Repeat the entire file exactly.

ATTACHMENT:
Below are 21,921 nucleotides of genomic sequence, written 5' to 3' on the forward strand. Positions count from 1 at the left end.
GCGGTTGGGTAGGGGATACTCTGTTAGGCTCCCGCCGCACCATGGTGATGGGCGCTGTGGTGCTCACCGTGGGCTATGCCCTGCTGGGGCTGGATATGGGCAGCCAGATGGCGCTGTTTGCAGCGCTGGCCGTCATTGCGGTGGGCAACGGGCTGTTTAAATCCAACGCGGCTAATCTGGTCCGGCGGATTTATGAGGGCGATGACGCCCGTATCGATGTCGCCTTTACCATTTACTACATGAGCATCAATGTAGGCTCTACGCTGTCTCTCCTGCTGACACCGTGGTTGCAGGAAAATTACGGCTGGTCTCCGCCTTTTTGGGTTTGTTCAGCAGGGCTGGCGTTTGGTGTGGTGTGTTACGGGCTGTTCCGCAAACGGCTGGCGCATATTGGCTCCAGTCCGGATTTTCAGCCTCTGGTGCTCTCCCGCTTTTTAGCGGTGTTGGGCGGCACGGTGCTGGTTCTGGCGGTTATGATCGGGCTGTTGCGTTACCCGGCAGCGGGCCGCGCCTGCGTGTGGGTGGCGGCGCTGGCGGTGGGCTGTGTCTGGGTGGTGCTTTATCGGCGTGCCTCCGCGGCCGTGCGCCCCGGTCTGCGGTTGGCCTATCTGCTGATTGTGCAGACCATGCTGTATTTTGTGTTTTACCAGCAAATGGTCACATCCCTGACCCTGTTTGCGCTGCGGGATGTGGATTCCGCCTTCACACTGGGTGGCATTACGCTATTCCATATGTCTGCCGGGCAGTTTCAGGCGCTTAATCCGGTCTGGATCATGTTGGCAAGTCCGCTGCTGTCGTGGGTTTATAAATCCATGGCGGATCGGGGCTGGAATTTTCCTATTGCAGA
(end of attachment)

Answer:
Below are 21,921 nucleotides of genomic sequence, written 5' to 3' on the forward strand. Positions count from 1 at the left end.
GCGGTTGGGTAGGGGATACTCTGTTAGGCTCCCGCCGCACCATGGTGATGGGCGCTGTGGTGCTCACCGTGGGCTATGCCCTGCTGGGGCTGGATATGGGCAGCCAGATGGCGCTGTTTGCAGCGCTGGCCGTCATTGCGGTGGGCAACGGGCTGTTTAAATCCAACGCGGCTAATCTGGTCCGGCGGATTTATGAGGGCGATGACGCCCGTATCGATGTCGCCTTTACCATTTACTACATGAGCATCAATGTAGGCTCTACGCTGTCTCTCCTGCTGACACCGTGGTTGCAGGAAAATTACGGCTGGTCTCCGCCTTTTTGGGTTTGTTCAGCAGGGCTGGCGTTTGGTGTGGTGTGTTACGGGCTGTTCCGCAAACGGCTGGCGCATATTGGCTCCAGTCCGGATTTTCAGCCTCTGGTGCTCTCCCGCTTTTTAGCGGTGTTGGGCGGCACGGTGCTGGTTCTGGCGGTTATGATCGGGCTGTTGCGTTACCCGGCAGCGGGCCGCGCCTGCGTGTGGGTGGCGGCGCTGGCGGTGGGCTGTGTCTGGGTGGTGCTTTATCGGCGTGCCTCCGCGGCCGTGCGCCCCGGTCTGCGGTTGGCCTATCTGCTGATTGTGCAGACCATGCTGTATTTTGTGTTTTACCAGCAAATGGTCACATCCCTGACCCTGTTTGCGCTGCGGGATGTGGATTCCGCCTTCACACTGGGTGGCATTACGCTATTCCATATGTCTGCCGGGCAGTTTCAGGCGCTTAATCCGGTCTGGATCATGTTGGCAAGTCCGCTGCTGTCGTGGGTTTATAAATCCATGGCGGATCGGGGCTGGAATTTTCCTATTGCAGA